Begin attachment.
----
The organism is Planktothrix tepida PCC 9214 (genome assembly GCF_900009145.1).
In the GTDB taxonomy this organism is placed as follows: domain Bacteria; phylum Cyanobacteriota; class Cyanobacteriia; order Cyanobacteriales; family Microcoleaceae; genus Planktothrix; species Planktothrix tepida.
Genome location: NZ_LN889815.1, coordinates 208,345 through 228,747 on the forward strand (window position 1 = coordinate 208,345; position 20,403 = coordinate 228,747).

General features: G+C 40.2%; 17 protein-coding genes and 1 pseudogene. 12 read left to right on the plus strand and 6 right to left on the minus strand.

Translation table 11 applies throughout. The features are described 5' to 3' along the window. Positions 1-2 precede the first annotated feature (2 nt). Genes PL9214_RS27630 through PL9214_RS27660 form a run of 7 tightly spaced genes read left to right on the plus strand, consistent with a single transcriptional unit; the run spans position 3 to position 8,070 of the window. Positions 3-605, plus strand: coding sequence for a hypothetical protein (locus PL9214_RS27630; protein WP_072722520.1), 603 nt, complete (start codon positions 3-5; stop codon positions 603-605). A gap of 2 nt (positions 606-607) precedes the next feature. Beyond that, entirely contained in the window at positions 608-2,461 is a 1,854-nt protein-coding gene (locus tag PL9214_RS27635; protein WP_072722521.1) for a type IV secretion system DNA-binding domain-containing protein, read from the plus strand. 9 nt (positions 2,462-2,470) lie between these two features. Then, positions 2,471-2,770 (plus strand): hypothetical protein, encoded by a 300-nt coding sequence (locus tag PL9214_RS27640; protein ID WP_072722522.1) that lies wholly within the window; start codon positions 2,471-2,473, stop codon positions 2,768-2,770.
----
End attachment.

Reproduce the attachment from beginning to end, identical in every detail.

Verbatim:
The organism is Planktothrix tepida PCC 9214 (genome assembly GCF_900009145.1).
In the GTDB taxonomy this organism is placed as follows: domain Bacteria; phylum Cyanobacteriota; class Cyanobacteriia; order Cyanobacteriales; family Microcoleaceae; genus Planktothrix; species Planktothrix tepida.
Genome location: NZ_LN889815.1, coordinates 208,345 through 228,747 on the forward strand (window position 1 = coordinate 208,345; position 20,403 = coordinate 228,747).

General features: G+C 40.2%; 17 protein-coding genes and 1 pseudogene. 12 read left to right on the plus strand and 6 right to left on the minus strand.

Translation table 11 applies throughout. The features are described 5' to 3' along the window. Positions 1-2 precede the first annotated feature (2 nt). Genes PL9214_RS27630 through PL9214_RS27660 form a run of 7 tightly spaced genes read left to right on the plus strand, consistent with a single transcriptional unit; the run spans position 3 to position 8,070 of the window. Positions 3-605, plus strand: coding sequence for a hypothetical protein (locus PL9214_RS27630; protein WP_072722520.1), 603 nt, complete (start codon positions 3-5; stop codon positions 603-605). A gap of 2 nt (positions 606-607) precedes the next feature. Beyond that, entirely contained in the window at positions 608-2,461 is a 1,854-nt protein-coding gene (locus tag PL9214_RS27635; protein WP_072722521.1) for a type IV secretion system DNA-binding domain-containing protein, read from the plus strand. 9 nt (positions 2,462-2,470) lie between these two features. Then, positions 2,471-2,770 (plus strand): hypothetical protein, encoded by a 300-nt coding sequence (locus tag PL9214_RS27640; protein ID WP_072722522.1) that lies wholly within the window; start codon positions 2,471-2,473, stop codon positions 2,768-2,770.